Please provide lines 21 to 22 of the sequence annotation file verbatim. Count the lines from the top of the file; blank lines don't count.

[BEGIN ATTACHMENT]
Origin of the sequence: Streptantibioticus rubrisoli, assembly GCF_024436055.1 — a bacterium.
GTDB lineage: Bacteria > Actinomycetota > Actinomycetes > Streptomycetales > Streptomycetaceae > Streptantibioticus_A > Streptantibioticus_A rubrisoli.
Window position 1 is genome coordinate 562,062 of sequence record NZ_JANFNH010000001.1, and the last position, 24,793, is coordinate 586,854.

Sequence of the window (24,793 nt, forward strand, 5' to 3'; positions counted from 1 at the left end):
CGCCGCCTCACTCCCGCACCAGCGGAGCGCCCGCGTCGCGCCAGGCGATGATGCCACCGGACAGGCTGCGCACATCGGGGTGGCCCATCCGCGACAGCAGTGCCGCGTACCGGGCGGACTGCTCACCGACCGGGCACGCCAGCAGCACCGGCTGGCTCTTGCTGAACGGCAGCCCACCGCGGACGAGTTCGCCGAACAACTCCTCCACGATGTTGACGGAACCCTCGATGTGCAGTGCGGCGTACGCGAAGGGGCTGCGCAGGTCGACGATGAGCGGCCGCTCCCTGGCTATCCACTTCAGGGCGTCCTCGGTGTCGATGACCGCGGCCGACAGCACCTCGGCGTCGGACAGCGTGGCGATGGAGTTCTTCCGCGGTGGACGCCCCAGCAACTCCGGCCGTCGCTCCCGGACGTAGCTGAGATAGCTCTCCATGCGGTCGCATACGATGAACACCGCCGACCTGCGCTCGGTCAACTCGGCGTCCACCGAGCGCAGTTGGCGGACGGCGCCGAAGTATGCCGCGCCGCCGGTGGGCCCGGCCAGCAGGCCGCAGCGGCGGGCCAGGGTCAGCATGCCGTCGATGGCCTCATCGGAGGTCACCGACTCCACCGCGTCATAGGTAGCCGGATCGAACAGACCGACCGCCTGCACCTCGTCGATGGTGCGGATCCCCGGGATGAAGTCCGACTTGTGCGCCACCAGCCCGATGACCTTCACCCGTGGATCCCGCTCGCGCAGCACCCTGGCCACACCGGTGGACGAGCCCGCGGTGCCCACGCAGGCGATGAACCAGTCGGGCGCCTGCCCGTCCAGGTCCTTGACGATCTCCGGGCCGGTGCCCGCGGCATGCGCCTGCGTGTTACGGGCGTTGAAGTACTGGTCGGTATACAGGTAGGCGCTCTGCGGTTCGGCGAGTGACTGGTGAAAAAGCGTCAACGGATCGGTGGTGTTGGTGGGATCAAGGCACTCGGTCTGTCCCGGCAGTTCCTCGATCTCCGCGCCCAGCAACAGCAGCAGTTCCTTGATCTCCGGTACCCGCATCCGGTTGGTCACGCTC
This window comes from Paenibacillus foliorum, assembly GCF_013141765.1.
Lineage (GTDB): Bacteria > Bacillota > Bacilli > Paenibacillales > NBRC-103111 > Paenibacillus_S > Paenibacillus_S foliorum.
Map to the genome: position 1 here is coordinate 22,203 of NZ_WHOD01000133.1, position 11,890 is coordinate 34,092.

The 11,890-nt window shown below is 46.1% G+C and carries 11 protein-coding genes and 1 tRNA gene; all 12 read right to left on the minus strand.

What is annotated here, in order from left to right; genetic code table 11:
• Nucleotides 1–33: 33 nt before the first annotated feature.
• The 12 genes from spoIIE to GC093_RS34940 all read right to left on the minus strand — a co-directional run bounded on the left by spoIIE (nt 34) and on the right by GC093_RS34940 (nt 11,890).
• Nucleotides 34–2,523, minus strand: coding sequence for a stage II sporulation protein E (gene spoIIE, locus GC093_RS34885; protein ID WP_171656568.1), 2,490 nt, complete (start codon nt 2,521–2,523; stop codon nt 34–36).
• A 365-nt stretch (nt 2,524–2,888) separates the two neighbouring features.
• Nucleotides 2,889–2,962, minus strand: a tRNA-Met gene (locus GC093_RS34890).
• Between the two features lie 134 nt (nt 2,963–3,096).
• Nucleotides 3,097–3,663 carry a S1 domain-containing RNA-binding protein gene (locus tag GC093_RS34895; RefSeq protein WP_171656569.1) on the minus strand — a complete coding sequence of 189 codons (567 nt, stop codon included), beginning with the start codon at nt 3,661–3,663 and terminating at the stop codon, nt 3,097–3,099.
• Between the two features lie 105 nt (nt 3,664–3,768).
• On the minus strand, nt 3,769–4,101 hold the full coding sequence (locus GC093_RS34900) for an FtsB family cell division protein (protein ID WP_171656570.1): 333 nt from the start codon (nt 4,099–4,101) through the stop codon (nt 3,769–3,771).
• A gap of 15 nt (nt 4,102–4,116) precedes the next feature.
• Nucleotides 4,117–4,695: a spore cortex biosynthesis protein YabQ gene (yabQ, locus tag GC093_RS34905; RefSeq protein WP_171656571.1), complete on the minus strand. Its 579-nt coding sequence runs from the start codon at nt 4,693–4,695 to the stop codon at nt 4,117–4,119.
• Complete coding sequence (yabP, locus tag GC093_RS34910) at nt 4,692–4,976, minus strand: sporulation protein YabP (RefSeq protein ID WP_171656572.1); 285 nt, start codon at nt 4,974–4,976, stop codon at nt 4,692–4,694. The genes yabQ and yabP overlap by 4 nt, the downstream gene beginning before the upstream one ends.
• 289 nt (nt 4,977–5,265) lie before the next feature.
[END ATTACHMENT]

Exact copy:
• Nucleotides 4,117–4,695: a spore cortex biosynthesis protein YabQ gene (yabQ, locus tag GC093_RS34905; RefSeq protein WP_171656571.1), complete on the minus strand. Its 579-nt coding sequence runs from the start codon at nt 4,693–4,695 to the stop codon at nt 4,117–4,119.
• Complete coding sequence (yabP, locus tag GC093_RS34910) at nt 4,692–4,976, minus strand: sporulation protein YabP (RefSeq protein ID WP_171656572.1); 285 nt, start codon at nt 4,974–4,976, stop codon at nt 4,692–4,694. The genes yabQ and yabP overlap by 4 nt, the downstream gene beginning before the upstream one ends.